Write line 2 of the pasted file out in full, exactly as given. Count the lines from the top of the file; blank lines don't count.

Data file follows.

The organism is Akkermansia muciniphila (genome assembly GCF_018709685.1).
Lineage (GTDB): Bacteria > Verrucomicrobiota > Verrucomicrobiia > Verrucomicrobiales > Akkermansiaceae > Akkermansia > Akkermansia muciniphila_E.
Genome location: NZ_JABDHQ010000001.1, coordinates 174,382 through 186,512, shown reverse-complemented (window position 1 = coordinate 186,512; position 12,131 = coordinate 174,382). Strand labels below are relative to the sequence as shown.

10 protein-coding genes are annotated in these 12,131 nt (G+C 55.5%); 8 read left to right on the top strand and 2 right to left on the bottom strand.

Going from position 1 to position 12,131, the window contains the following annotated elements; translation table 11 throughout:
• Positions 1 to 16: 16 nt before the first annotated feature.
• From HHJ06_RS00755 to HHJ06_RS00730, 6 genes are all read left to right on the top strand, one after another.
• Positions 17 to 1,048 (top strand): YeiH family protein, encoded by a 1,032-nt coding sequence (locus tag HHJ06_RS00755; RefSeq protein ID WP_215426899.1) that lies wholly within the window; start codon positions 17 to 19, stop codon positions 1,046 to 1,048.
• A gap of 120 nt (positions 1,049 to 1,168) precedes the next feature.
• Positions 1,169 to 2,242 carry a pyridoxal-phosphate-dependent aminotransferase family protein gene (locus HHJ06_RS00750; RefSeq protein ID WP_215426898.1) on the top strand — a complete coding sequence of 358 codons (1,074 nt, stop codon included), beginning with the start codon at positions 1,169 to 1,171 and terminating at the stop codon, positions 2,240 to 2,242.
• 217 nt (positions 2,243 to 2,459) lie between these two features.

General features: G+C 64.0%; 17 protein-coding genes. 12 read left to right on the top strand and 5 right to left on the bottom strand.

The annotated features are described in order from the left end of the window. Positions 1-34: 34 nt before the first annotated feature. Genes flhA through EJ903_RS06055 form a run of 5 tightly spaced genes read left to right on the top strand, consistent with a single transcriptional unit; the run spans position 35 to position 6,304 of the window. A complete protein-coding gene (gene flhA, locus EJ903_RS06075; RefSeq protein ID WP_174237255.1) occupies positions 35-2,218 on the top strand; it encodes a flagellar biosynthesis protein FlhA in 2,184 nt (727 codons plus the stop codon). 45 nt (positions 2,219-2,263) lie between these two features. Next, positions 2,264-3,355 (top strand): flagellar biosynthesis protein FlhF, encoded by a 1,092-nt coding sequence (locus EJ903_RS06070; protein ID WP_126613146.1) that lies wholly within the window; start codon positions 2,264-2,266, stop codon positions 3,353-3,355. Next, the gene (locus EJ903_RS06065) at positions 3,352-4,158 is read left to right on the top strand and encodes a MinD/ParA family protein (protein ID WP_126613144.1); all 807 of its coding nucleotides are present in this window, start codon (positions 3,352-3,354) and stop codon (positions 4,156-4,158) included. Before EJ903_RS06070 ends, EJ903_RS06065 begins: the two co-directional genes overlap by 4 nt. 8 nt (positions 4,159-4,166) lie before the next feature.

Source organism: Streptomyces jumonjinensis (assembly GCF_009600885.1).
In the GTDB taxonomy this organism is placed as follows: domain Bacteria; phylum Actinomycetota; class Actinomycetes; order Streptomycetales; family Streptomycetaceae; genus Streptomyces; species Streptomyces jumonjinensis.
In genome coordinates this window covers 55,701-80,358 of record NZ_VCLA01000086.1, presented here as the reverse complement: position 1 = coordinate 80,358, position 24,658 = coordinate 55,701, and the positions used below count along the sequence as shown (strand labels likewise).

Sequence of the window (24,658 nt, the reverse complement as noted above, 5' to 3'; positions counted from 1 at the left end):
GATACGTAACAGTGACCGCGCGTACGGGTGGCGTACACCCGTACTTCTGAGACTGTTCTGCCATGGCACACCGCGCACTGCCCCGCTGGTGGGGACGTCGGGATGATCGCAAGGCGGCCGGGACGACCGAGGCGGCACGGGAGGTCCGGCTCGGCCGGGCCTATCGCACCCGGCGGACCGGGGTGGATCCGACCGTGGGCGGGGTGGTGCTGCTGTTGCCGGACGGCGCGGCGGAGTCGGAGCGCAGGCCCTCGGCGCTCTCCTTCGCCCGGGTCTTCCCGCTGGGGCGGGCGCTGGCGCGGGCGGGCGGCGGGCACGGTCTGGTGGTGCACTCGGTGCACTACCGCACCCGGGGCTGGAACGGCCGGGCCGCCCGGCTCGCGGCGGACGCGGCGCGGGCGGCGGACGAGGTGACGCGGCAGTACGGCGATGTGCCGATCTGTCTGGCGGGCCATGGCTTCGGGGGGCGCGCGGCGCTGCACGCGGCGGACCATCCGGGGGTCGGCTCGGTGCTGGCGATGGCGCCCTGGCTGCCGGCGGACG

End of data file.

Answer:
Lineage (GTDB): Bacteria > Verrucomicrobiota > Verrucomicrobiia > Verrucomicrobiales > Akkermansiaceae > Akkermansia > Akkermansia muciniphila_E.